“Now the Lord said to Abram, ‘Go from your country and your kindred and your father’s house to the land that I will show you. And I will make of you a great nation, and I will bless you and make your name great, so that you will be a blessing. I will bless those who bless you, and him who dishonors you I will curse, and in you all the families of the earth shall be blessed.’ So Abram went, as the LORD had told him, and Lot went with him. Abram was seventy-five years old when he departed from Haran.”
The challenge is that change asks you to let go of old ways of doing things and to embrace a new way that is often uncertain, unfamiliar, and uncomfortable. And that can be stressful. But change isn’t supposed to create comfort; it is supposed to create growth. One of the main reasons people don’t change is their unwillingness to embrace the productive discomfort that is a natural part of the change and growth process.
Christians should be very good at change. In fact, the Christian life begins with repentance, which is the decision to change your thinking and your behavior in response to the call of Christ. “Now after John was arrested, Jesus came into Galilee, proclaiming the gospel of God, and saying, ‘The time is fulfilled, and the kingdom of God is at hand; repent and believe in the gospel’” (Mark 1.14-15).
The word “repentance” in Greek literally means “change of thinking,” which then empowers change of behavior.
The process of continuous growth and transformation is at the heart of what it means to be a Christian. Continuous, progressive change is what the Lord seeks to do in our life; transformation is one of the primary functions of the Holy Spirit in our life. “Now the Lord is the Spirit, and where the Spirit of the Lord is, there is freedom. And we all, with unveiled face, beholding the glory of the Lord, are being transformed into the same image from one degree of glory to another. For this comes from the Lord who is the Spirit” (2 Corinthians 3.17-18).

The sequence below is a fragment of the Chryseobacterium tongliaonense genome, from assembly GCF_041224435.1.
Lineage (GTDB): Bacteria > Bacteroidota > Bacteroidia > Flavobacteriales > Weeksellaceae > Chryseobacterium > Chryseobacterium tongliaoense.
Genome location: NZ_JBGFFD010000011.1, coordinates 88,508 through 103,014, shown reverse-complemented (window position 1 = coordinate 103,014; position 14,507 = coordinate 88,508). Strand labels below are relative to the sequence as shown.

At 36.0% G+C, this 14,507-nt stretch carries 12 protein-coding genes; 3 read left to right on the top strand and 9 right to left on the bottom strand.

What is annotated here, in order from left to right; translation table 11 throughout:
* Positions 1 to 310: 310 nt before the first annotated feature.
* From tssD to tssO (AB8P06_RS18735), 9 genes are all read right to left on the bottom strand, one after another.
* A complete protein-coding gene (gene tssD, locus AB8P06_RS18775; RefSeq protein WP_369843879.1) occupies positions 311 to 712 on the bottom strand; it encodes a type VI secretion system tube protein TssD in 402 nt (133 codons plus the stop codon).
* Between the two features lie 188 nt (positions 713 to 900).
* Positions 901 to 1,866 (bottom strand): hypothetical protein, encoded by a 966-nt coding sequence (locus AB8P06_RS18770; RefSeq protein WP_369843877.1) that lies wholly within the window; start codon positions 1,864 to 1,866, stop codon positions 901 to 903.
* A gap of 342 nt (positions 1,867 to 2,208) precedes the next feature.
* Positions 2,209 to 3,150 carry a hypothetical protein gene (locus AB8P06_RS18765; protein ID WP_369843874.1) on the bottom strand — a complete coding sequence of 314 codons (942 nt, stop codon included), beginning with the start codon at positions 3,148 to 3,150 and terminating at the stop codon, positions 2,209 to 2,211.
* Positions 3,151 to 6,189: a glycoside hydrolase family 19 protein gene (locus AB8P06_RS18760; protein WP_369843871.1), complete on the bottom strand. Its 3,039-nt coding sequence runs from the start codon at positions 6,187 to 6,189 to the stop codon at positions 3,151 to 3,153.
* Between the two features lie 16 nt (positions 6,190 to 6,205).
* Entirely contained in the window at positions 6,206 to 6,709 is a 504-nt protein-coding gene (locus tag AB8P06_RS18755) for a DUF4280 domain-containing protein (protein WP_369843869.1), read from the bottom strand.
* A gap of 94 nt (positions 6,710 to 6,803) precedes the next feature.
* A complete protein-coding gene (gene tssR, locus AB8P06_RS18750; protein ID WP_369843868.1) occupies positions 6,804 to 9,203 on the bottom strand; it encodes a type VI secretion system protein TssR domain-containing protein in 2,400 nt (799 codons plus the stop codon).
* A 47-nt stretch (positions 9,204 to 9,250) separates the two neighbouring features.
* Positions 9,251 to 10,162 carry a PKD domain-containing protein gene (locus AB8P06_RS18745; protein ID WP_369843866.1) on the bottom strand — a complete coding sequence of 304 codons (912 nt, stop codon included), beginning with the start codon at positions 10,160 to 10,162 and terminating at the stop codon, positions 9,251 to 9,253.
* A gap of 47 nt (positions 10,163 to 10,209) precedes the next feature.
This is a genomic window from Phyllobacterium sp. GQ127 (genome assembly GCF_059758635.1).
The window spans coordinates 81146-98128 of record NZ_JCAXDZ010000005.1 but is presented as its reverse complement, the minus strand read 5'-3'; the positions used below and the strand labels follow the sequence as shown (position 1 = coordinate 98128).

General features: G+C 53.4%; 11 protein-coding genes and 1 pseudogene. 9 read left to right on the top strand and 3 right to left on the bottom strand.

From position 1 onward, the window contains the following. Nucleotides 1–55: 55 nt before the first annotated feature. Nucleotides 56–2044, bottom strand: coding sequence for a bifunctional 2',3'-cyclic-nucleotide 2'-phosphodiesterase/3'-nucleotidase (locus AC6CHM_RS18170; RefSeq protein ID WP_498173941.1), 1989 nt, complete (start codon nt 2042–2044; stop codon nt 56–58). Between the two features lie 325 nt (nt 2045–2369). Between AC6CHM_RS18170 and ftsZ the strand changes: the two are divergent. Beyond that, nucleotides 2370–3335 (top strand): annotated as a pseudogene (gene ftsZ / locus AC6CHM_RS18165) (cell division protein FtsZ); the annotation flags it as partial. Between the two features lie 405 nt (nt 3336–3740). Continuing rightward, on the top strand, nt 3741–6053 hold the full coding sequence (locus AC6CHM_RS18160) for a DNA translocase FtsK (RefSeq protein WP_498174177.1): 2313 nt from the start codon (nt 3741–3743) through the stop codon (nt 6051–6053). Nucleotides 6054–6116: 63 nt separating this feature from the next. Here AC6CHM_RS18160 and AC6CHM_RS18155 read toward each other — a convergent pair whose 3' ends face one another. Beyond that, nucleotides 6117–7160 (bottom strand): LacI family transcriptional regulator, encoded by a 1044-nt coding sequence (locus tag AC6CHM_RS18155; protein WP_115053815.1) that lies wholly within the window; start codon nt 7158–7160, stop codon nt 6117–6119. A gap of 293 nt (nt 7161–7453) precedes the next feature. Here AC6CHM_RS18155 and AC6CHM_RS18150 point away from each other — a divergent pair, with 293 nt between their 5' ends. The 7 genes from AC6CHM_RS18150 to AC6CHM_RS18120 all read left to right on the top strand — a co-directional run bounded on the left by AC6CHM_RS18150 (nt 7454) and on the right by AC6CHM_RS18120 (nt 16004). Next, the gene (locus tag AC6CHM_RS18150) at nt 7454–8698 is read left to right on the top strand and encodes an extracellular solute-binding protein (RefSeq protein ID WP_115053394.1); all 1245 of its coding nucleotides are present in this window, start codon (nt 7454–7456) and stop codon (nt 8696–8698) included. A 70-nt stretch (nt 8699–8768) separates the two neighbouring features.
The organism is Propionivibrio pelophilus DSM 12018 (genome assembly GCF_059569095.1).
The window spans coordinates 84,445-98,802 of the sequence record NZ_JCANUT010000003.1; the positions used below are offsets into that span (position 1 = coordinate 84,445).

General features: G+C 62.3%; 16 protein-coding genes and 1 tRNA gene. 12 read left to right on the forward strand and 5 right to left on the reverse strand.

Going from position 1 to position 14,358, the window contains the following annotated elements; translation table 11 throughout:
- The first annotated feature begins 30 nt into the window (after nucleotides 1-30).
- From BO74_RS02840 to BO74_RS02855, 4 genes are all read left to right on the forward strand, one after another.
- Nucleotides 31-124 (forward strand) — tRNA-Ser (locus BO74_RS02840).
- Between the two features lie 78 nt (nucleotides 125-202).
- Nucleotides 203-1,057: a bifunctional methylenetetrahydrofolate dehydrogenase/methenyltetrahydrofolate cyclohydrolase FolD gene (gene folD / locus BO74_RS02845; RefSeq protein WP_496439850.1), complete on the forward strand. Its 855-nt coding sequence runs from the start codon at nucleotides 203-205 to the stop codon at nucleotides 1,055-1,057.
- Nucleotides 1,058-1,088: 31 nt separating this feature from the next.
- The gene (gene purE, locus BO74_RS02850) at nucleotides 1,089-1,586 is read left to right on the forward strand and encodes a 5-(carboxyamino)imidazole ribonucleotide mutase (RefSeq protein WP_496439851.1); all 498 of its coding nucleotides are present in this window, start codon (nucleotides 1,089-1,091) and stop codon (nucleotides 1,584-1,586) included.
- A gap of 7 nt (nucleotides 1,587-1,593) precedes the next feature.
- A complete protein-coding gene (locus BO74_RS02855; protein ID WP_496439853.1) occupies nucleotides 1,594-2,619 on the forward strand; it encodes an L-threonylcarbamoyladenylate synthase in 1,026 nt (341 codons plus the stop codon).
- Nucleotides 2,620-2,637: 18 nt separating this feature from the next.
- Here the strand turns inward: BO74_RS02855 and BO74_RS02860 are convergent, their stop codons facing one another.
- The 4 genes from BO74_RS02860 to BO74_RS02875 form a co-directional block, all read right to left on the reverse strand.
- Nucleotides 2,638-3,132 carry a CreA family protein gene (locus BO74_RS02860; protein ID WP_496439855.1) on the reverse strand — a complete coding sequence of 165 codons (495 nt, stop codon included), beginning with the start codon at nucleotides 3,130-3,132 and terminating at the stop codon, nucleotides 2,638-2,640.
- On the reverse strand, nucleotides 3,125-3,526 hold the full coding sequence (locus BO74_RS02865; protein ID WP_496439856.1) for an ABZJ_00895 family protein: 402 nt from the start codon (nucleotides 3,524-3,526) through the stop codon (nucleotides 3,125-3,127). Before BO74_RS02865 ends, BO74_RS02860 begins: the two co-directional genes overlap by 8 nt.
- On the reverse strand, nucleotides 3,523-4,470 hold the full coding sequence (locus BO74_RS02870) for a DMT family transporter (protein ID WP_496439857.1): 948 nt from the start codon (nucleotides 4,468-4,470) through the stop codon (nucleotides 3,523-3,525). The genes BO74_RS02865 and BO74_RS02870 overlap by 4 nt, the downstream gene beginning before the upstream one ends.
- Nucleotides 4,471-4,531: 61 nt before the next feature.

Despite the change that is happening all around us, it is easy to get caught in the gravitational pull of old habits. And while it is tempting to seek comfort and security in what is familiar, that can be dangerous in a highly competitive and rapidly-moving world. The question is, how are you going to respond to change? Here are some options:
1) Ignore new realities.
Many choose this approach, but pretending that change isn’t happening or hoping it will go away is a recipe for disaster. Sooner or later you will experience the full impact of the new realities, and if you have not made adjustments, you will get crushed.
2) Get angry.
This is also a common reaction, and it is never successful. Getting angry will not make the change go away, but it will make you much less effective at dealing with change.
3) Try to run away from it.
As the saying goes, you can run but you can’t hide. Change is everywhere. I have met people who quit their job to take a new role that they thought requires less change, only to discover that their new work environment is also going through transformation. There is no place you can run that is immune to change.
4) Respond and make the changes you need to make. Adjust & adapt.
This is what life in Christ requires. This is what the Lord demands of us. Keep in mind that as followers of Christ, we are called to be agents of transformation in the world. We must allow God to empower change in us, and then to empower change through us. This is our calling; it is our very purpose as people who claim Christ as Lord. Resisting change is foolish; it is also disobedient.
It’s an inescapable reality: things change. Here’s another reality: life will get increasingly difficult for people who don’t change. Nothing changes until we do.
Trust God. Adjust & adapt.